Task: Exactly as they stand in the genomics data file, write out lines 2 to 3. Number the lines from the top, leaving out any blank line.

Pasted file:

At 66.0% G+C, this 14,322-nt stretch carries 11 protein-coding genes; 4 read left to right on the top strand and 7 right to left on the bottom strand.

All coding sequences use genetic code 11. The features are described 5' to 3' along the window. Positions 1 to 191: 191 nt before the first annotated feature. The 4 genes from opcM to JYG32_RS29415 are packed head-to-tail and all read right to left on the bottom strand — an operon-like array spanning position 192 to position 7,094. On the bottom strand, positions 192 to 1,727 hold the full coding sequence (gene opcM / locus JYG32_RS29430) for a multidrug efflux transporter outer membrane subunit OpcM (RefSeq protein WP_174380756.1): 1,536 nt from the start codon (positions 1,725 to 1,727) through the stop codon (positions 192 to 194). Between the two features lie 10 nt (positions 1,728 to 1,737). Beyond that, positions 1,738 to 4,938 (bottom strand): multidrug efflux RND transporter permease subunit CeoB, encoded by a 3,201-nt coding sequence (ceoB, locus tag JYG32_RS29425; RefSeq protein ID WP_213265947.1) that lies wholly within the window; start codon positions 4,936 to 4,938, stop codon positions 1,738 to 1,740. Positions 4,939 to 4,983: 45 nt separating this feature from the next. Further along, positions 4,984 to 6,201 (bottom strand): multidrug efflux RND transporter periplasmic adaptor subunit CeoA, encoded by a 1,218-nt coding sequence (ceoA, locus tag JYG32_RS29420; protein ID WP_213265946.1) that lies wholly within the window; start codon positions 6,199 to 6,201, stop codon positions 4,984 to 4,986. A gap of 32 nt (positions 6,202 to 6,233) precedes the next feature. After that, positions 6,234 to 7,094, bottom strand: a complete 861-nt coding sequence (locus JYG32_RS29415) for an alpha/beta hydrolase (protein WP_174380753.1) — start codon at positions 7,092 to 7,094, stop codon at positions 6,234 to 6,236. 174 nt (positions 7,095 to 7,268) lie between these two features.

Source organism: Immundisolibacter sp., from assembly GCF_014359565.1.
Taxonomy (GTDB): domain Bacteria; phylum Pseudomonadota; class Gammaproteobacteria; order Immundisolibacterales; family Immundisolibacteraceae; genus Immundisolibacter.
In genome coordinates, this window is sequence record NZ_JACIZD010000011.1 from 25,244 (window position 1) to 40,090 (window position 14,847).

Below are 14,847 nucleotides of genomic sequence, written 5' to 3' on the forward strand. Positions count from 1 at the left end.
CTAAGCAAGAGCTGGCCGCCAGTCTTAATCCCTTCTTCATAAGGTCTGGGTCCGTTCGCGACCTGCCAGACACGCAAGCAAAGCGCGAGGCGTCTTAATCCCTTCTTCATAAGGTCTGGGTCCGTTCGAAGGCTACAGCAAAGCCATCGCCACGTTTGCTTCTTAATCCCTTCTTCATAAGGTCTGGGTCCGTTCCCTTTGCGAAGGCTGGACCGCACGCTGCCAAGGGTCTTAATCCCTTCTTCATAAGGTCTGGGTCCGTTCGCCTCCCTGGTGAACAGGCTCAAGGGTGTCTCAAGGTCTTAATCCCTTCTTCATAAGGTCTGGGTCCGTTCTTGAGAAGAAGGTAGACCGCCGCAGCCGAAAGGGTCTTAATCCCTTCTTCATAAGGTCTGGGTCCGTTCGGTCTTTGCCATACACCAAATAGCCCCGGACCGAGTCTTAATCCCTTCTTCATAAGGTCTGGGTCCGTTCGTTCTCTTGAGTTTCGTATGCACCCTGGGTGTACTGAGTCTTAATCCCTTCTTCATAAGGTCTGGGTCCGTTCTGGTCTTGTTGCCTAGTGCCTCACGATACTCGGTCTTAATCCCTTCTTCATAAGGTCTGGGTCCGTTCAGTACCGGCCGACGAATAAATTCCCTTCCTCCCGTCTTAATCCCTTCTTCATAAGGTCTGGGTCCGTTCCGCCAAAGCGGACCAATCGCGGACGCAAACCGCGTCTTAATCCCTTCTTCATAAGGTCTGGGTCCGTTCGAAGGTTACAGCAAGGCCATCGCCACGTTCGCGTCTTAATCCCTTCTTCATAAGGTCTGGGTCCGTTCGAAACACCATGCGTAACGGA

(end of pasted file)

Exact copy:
All coding sequences use genetic code 11. The features are described 5' to 3' along the window. Positions 1 to 191: 191 nt before the first annotated feature. The 4 genes from opcM to JYG32_RS29415 are packed head-to-tail and all read right to left on the bottom strand — an operon-like array spanning position 192 to position 7,094. On the bottom strand, positions 192 to 1,727 hold the full coding sequence (gene opcM / locus JYG32_RS29430) for a multidrug efflux transporter outer membrane subunit OpcM (RefSeq protein WP_174380756.1): 1,536 nt from the start codon (positions 1,725 to 1,727) through the stop codon (positions 192 to 194). Between the two features lie 10 nt (positions 1,728 to 1,737). Beyond that, positions 1,738 to 4,938 (bottom strand): multidrug efflux RND transporter permease subunit CeoB, encoded by a 3,201-nt coding sequence (ceoB, locus tag JYG32_RS29425; RefSeq protein ID WP_213265947.1) that lies wholly within the window; start codon positions 4,936 to 4,938, stop codon positions 1,738 to 1,740. Positions 4,939 to 4,983: 45 nt separating this feature from the next. Further along, positions 4,984 to 6,201 (bottom strand): multidrug efflux RND transporter periplasmic adaptor subunit CeoA, encoded by a 1,218-nt coding sequence (ceoA, locus tag JYG32_RS29420; protein ID WP_213265946.1) that lies wholly within the window; start codon positions 6,199 to 6,201, stop codon positions 4,984 to 4,986. A gap of 32 nt (positions 6,202 to 6,233) precedes the next feature. After that, positions 6,234 to 7,094, bottom strand: a complete 861-nt coding sequence (locus JYG32_RS29415) for an alpha/beta hydrolase (protein WP_174380753.1) — start codon at positions 7,092 to 7,094, stop codon at positions 6,234 to 6,236. 174 nt (positions 7,095 to 7,268) lie between these two features.

Source organism: Immundisolibacter sp., from assembly GCF_014359565.1.